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Benn, Letwin, Cooper and Boles have launched a coup against the PM

14 March 2019

12:42 PM

14 March 2019

12:42 PM

The most important amendment going on the order paper today is the one in the names of Hilary Benn, Oliver Letwin and Yvette Cooper – because it is the one that would wrest control of shaping Brexit from the prime minister and deliver this control to MPs.

This is a coup against the PM, against the executive, so Theresa May is honour bound to oppose it, to instruct Tory MPs via a three-line whip to vote it down.

But it was clear from what Greg Clark, the business secretary said on my show last night, and what the Chancellor said in his spring statement yesterday, that important members of the Cabinet – them, plus Rudd and Gauke, for instance – support this revolt of the backbenches.

So the first question is whether Clark, Rudd and Gauke – plus other ministers desperate to avoid a no-deal Brexit – will have to rebel against the PM again by either abstaining on the Benn/Letwin amendment or backing it.

Probably not, I am reliably told. Since the movers of the motion are convinced they will win, even without ministerial support, and would rather keep their supporters inside the PM’s tent.

‘They are more useful to us in the government rather than out’ one of the leaders of the coup told me – in language that will further enrage Brexiter Tories, who fear they are being comprehensively outmanoeuvred by unreconstructed Remainers who are seeking to capture the Brexit citadel and deliver what they see as Brexit in Name Only.

There is of course deep pain for the prime minister in the confidence of Benn/Letwin/Cooper that they will triumph even without ministerial resignations, which is that she has lost control of her backbenches – and that significant numbers of Tories outside the payroll will disobey her.

So how does their disloyal amendment transfer power away from 10 Downing Street?

Well here is where it gets complicated. Bear with me.

The first thing it does is temporarily remove the PM’s power to set the agenda in parliament – in this instance on next Wednesday.

On that day a motion would be debated by MPs which if passed would then pave the way for what’s known as indicative votes on different versions of Brexit the following week – on another day when control of parliament’s agenda would be seized from the prime minister by backbenchers.

On this second full day of the backbenchers’ coup, MPs would then be able to table their own preferred routes through the Brexit mess. Those routes might include a no-deal Brexit, the so-called Malthouse Brexit (a ‘managed’ no-deal Brexit), Common Market 2.0 (the Norway model augmented by a customs ‘arrangement’ – don’t ask!), a referendum and so on.

And at the end of that day, all these options would be printed on bits of paper. And MPs would – in a secret ballot, to avoid gaming of the system – be able to put a tick next to any version of Brexit or even a no Brexit that they favour.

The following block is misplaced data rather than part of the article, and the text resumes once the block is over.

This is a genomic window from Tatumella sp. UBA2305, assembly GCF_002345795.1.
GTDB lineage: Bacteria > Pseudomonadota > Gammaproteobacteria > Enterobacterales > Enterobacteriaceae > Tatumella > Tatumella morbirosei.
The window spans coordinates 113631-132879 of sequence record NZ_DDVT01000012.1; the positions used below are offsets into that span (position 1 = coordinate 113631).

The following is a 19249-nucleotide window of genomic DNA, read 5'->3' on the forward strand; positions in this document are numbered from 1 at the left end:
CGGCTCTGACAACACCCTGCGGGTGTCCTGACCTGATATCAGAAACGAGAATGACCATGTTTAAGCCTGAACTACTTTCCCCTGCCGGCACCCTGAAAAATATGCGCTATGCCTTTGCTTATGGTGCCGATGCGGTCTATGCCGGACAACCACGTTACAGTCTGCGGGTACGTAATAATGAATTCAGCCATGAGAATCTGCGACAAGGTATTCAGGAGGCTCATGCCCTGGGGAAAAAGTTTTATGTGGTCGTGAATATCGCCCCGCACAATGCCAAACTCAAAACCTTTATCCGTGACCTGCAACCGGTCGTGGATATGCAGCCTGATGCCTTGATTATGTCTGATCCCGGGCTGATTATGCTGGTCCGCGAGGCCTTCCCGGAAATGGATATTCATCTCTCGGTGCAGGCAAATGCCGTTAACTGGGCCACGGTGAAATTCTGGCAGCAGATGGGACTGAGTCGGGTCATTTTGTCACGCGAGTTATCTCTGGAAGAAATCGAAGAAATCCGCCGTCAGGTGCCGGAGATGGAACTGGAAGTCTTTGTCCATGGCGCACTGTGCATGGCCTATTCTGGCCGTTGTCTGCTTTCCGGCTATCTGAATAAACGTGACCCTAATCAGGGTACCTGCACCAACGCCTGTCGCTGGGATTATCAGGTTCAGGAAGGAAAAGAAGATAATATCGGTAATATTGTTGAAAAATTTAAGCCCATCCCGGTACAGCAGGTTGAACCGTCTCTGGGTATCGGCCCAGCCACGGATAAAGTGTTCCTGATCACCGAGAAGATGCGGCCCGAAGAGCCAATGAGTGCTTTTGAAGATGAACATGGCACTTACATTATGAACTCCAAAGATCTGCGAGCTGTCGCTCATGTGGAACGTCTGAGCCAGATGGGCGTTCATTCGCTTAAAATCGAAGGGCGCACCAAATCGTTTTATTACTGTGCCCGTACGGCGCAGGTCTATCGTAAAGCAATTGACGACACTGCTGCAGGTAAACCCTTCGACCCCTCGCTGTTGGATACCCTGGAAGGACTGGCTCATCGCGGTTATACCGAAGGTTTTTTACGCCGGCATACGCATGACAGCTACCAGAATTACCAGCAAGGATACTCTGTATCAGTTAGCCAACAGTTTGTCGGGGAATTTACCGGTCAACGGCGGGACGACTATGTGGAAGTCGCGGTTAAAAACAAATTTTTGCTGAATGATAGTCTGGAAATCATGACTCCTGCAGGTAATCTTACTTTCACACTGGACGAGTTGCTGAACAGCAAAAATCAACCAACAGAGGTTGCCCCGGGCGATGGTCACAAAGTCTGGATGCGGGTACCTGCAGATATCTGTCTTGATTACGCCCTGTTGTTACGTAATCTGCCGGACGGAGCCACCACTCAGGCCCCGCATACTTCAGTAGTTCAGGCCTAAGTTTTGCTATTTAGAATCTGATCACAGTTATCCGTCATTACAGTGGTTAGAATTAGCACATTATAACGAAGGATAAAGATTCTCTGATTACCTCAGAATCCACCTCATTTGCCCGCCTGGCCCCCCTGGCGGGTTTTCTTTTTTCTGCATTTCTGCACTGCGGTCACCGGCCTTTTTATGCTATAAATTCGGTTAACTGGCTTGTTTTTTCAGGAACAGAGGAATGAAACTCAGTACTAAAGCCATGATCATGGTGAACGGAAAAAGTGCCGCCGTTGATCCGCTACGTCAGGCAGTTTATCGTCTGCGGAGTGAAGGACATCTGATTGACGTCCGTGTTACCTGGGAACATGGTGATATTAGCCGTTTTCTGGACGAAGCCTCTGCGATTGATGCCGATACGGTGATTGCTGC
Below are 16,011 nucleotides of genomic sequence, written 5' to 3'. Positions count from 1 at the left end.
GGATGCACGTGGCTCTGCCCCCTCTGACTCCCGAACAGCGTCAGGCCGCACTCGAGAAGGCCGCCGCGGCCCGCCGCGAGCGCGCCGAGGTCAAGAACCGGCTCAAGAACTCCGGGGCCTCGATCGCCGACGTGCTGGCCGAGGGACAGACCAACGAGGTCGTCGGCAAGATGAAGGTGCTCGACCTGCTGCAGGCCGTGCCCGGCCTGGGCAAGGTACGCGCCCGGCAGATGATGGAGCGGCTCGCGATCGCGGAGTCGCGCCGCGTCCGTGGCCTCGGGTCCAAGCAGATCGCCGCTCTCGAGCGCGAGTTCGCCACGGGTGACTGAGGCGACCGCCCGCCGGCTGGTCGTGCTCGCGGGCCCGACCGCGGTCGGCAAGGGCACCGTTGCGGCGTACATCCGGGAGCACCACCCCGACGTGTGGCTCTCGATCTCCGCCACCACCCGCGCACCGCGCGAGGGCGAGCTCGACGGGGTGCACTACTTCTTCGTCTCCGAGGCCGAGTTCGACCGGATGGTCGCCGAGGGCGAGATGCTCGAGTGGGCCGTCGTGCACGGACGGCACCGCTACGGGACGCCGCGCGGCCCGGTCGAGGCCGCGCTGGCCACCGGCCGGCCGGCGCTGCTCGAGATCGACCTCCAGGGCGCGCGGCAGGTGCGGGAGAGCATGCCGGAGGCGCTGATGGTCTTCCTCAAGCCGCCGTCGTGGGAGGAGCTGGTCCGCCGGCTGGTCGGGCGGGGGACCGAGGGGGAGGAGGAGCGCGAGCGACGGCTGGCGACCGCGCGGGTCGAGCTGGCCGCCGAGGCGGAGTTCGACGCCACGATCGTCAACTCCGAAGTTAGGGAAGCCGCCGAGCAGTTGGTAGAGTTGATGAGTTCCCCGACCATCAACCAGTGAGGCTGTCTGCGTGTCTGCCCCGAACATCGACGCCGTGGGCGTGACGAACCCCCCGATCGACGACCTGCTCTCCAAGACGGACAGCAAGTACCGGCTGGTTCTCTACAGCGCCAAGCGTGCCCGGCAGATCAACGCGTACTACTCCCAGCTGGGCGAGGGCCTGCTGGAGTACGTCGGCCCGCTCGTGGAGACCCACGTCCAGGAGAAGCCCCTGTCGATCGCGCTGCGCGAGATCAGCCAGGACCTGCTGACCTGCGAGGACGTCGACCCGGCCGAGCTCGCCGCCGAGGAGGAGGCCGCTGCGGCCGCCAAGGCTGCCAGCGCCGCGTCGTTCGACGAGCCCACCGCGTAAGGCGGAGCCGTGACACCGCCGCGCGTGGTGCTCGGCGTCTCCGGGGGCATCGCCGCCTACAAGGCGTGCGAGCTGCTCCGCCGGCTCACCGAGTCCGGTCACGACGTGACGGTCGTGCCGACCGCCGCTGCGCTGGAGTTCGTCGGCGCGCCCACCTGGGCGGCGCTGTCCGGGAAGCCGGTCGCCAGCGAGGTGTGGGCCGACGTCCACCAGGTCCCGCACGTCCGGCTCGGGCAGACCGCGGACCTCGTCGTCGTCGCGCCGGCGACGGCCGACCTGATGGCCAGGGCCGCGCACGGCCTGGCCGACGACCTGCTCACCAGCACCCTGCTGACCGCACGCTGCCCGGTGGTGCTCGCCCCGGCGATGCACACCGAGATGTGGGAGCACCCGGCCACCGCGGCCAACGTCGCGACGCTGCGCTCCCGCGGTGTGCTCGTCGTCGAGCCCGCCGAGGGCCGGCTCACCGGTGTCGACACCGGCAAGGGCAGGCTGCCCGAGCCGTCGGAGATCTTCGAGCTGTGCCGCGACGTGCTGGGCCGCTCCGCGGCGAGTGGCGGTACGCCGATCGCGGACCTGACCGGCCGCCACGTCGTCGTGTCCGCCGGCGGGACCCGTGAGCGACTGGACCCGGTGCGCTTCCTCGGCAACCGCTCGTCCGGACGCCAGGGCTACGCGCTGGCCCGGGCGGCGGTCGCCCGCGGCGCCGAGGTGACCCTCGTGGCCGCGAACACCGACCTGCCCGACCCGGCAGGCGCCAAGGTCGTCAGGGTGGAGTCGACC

MPs would be able to vote for as many plans as they like. They would simply be asked to show which routes they would tolerate.

Now, the expectation is that after this day two of backbenchers’ control, there would not be a clear winner.

No single option would be backed by a majority of MPs – which seems the most likely outcome. Or there may be several which command a majority (in that, as I said, MPs could vote for as many Brexit plans as they like).

Either way, the chances are that backbenchers will have to seize control of a third day of business from the government, to whittle down the most popular options to just a single one that commands the majority of MPs.

And at that juncture the Prime Minister would be instructed to negotiate that outcome with Brussels and EU leaders.

By now you will have realised that this does genuinely represent an extraordinary and unprecedented undermining of the PM on the most important issue of this age and one of the most important issues of almost any age.

Her humiliation at that point would be complete.

Why would formerly loyal Tory MPs turn her into their puppet? Well it is because they are concerned that if they don’t, the alternative would be a no-deal Brexit – which, they fear, would wreak havoc on country and their party, from which neither would recover for many years.

And the reason they have to launch their coup today is because it has to be underway – they say – before the European Council in a week’s time, in that they are anxious EU leaders would not delay Brexit unless and until they can see MPs beginning the process of rallying towards a particular Brexit course.

So we are on the brink of history – the transmogrification of Theresa May into PINO, or Prime Minister in Name Only.

Robert Peston is ITV’s Political Editor. This article originally appeared on his Facebook page

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